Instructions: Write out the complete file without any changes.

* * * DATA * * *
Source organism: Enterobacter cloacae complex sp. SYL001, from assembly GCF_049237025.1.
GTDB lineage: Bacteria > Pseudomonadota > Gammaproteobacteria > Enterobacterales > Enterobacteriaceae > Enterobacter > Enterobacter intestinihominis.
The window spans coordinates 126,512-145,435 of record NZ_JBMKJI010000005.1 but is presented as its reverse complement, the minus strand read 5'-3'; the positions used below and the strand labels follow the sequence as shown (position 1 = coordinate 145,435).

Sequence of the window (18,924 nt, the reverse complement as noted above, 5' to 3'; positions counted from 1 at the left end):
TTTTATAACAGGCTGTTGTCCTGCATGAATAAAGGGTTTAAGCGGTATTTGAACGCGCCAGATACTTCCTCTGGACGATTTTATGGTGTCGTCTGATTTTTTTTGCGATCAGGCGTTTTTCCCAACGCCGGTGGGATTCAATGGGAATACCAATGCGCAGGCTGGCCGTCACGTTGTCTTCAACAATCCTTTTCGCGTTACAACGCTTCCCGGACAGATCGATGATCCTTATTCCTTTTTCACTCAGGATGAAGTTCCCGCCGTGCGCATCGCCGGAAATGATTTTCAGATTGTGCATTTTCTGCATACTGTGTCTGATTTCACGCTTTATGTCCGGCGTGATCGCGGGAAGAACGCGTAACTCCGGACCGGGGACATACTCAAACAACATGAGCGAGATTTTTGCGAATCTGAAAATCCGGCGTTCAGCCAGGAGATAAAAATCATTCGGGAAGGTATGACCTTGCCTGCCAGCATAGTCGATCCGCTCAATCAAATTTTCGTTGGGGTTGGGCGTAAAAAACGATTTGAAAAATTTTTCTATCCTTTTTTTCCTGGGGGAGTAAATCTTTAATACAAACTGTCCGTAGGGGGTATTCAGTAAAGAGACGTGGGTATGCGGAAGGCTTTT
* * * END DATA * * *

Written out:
Source organism: Enterobacter cloacae complex sp. SYL001, from assembly GCF_049237025.1.
GTDB lineage: Bacteria > Pseudomonadota > Gammaproteobacteria > Enterobacterales > Enterobacteriaceae > Enterobacter > Enterobacter intestinihominis.
The window spans coordinates 126,512-145,435 of record NZ_JBMKJI010000005.1 but is presented as its reverse complement, the minus strand read 5'-3'; the positions used below and the strand labels follow the sequence as shown (position 1 = coordinate 145,435).

Sequence of the window (18,924 nt, the reverse complement as noted above, 5' to 3'; positions counted from 1 at the left end):
TTTTATAACAGGCTGTTGTCCTGCATGAATAAAGGGTTTAAGCGGTATTTGAACGCGCCAGATACTTCCTCTGGACGATTTTATGGTGTCGTCTGATTTTTTTTGCGATCAGGCGTTTTTCCCAACGCCGGTGGGATTCAATGGGAATACCAATGCGCAGGCTGGCCGTCACGTTGTCTTCAACAATCCTTTTCGCGTTACAACGCTTCCCGGACAGATCGATGATCCTTATTCCTTTTTCACTCAGGATGAAGTTCCCGCCGTGCGCATCGCCGGAAATGATTTTCAGATTGTGCATTTTCTGCATACTGTGTCTGATTTCACGCTTTATGTCCGGCGTGATCGCGGGAAGAACGCGTAACTCCGGACCGGGGACATACTCAAACAACATGAGCGAGATTTTTGCGAATCTGAAAATCCGGCGTTCAGCCAGGAGATAAAAATCATTCGGGAAGGTATGACCTTGCCTGCCAGCATAGTCGATCCGCTCAATCAAATTTTCGTTGGGGTTGGGCGTAAAAAACGATTTGAAAAATTTTTCTATCCTTTTTTTCCTGGGGGAGTAAATCTTTAATACAAACTGTCCGTAGGGGGTATTCAGTAAAGAGACGTGGGTATGCGGAAGGCTTTT